Calix Inc. (NYSE: CALX) is the latest company to announce support of VDSL2 vectoring. At the Calix User Conference in Las Vegas, the company unveiled new VDSL2 line cards for two members of its Unified Access portfolio, the E7-2 Ethernet Service Access Platform (ESAP) and the B-Series Ethernet Service Access Nodes (ESANs). The former will receive the vectoring upgrade.
Vectoring is a noise cancellation technology that can extend the bandwidth capacity and reach of VDSL2 networks. It's benefits are most pronounced when paired with pair bonding. Alcatel-Lucent in September announced its intention to provide vectoring support on several ISAM platforms (see "Alcatel-Lucent offers VSDL2 vectoring to support 100-Mbps services"). Other companies, such as Huawei, have similar capabiilties in development.
The new product announcements included:
- Two new Ethernet eXtensible Architecture (EXA) Powered VDSL2 lines cards for the E7-2 ESAP with what Calix asserts are industry-leading density and flexibility. The cards offer support for up to 96 VDSL2 combo ports or 48 overlay ports with support for both bonding and vectoring, two 10 Gigabit Ethernet (10GbE) ports, and two ports capable of GbE or 2.5-Gbps service delivery in a two card slot, one rack unit (1RU), modular chassis-based form factor.
- A new VDSL2 combo card for the Calix B-Series ESANs, featuring 48 VDSL combo ports with bonding support and ADSL2+ fallback, as well as four 10 GbE ports for optimal uplink capacity in a 1RU card.
With these additions to the Unified Access portfolio, Calix says it can offer the widest array of advanced DSL products in the market -- from small, fixed-form-factor products to large high-density chassis, and a variety of modular cabinet retrofits and sealed access nodes in between.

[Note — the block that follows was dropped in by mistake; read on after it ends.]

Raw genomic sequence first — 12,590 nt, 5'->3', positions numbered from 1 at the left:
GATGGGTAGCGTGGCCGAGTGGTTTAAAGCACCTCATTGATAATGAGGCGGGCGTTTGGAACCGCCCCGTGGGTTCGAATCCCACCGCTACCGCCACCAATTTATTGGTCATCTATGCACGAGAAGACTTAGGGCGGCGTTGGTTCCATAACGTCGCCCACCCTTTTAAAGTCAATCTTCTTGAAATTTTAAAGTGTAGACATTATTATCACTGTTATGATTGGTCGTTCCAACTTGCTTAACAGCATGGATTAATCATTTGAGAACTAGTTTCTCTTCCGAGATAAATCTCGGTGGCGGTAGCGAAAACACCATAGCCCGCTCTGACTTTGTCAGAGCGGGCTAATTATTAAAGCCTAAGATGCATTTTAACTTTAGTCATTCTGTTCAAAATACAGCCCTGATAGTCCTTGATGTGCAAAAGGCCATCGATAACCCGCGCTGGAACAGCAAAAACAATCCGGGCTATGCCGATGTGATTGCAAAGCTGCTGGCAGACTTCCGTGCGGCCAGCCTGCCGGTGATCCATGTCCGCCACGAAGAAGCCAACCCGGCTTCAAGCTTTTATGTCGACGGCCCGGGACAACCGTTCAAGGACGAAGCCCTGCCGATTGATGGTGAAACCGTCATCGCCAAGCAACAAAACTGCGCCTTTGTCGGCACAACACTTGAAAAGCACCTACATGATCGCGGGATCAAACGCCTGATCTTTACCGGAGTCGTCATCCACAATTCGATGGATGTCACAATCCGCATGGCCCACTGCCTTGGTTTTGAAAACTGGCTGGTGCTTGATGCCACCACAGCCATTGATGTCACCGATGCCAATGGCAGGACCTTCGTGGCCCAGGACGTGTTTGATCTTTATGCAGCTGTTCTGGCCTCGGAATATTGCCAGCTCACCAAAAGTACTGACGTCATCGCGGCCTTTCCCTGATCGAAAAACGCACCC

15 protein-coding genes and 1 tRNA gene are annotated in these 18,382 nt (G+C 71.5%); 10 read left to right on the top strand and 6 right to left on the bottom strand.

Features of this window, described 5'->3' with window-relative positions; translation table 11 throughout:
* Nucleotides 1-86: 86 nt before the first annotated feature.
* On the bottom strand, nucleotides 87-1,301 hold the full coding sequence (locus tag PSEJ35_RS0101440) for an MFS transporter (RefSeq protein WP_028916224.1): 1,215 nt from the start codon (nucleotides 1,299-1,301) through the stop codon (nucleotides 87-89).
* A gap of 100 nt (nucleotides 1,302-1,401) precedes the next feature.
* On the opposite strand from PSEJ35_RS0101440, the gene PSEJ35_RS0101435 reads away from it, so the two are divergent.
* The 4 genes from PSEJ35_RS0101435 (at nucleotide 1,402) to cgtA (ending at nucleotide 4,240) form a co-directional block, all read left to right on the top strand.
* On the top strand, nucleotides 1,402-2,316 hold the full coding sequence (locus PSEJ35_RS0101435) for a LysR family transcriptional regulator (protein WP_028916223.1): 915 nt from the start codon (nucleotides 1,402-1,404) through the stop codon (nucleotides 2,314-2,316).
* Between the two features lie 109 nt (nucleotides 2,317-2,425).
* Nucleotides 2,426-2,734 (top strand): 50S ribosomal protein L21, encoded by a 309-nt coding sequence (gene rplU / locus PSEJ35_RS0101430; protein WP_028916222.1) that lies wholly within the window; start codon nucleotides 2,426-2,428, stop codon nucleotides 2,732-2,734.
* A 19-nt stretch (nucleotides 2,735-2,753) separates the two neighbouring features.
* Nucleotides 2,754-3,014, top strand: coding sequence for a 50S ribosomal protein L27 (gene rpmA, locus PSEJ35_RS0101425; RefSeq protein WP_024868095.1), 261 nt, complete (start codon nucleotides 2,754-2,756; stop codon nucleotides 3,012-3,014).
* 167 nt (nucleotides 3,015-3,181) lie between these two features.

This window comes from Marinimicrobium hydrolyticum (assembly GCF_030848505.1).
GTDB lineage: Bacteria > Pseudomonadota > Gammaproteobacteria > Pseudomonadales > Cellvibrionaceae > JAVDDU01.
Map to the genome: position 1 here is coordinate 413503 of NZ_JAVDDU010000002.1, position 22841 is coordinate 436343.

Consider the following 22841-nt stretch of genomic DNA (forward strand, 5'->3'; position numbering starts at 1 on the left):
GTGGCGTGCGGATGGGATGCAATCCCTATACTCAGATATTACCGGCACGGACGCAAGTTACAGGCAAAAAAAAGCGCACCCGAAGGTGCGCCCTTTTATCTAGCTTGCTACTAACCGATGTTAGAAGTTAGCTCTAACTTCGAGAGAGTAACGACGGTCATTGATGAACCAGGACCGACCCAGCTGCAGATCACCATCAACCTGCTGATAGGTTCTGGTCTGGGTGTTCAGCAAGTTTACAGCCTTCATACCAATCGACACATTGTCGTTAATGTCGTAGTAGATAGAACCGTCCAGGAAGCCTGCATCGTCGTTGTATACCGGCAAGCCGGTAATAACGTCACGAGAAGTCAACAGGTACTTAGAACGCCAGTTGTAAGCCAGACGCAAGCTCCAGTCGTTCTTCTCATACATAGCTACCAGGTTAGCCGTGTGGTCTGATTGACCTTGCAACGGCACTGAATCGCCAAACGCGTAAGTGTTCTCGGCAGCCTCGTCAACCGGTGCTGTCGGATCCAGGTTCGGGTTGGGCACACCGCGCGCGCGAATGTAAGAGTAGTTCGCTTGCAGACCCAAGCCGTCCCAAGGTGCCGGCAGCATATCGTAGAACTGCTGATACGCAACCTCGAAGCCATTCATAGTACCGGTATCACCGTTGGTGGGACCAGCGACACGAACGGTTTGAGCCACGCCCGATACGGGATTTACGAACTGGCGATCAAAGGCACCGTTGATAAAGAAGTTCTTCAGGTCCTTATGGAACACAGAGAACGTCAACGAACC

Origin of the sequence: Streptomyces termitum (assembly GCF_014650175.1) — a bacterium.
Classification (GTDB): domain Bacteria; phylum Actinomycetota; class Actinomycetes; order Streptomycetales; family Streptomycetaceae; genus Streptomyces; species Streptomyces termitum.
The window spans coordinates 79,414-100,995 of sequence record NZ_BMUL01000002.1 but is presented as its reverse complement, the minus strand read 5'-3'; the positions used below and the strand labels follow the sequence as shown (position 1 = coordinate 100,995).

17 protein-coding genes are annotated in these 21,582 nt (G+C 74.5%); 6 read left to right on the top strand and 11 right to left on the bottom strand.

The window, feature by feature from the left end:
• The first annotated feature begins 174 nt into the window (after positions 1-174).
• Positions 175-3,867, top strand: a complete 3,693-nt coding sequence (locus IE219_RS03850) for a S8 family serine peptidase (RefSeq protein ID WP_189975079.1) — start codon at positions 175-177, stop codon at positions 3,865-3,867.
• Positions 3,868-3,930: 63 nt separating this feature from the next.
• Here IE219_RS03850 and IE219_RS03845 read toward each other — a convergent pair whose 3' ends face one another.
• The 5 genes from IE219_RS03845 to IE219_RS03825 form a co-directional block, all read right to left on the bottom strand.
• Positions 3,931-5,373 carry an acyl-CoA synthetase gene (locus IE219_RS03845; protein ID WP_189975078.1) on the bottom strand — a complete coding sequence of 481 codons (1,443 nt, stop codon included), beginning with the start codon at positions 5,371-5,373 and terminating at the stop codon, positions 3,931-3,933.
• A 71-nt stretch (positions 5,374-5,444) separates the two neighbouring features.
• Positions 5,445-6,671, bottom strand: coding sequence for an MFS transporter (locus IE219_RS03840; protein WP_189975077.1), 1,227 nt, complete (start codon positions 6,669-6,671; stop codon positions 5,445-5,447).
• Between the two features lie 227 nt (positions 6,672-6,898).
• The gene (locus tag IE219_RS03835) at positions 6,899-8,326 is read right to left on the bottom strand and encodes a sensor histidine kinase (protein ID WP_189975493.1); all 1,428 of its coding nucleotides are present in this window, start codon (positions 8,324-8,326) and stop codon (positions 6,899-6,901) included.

The new VDSL2 combo card, the B6-256, is already being deployed widely says Calix, including with longtime B6 customer Rural Telephone/Nex-Tech in rural Kansas. The communications provider is deploying the B6-256 line card to increase subscriber data rates in existing ADSL2+ service areas. VDSL2 services can be rolled out by simply installing the card into existing B6 systems, requiring no additional equipment changes or capital expenditures, Calix says.
"It is critical to the success of our communities and local businesses that they receive the same or better broadband services in rural Kansas as they would in any major city," said Larry Sevier, CEO and general manager at Rural Telephone/Nex-Tech. "By introducing VDSL2 into the Rural Telephone/Nex-Tech network, we are able to easily leverage our existing copper infrastructure to deliver greatly increased broadband capacity to our customers. The B6-256 line card is not only aligned with our service strategy, it continues to validate our long-term investment in the B6 platform."
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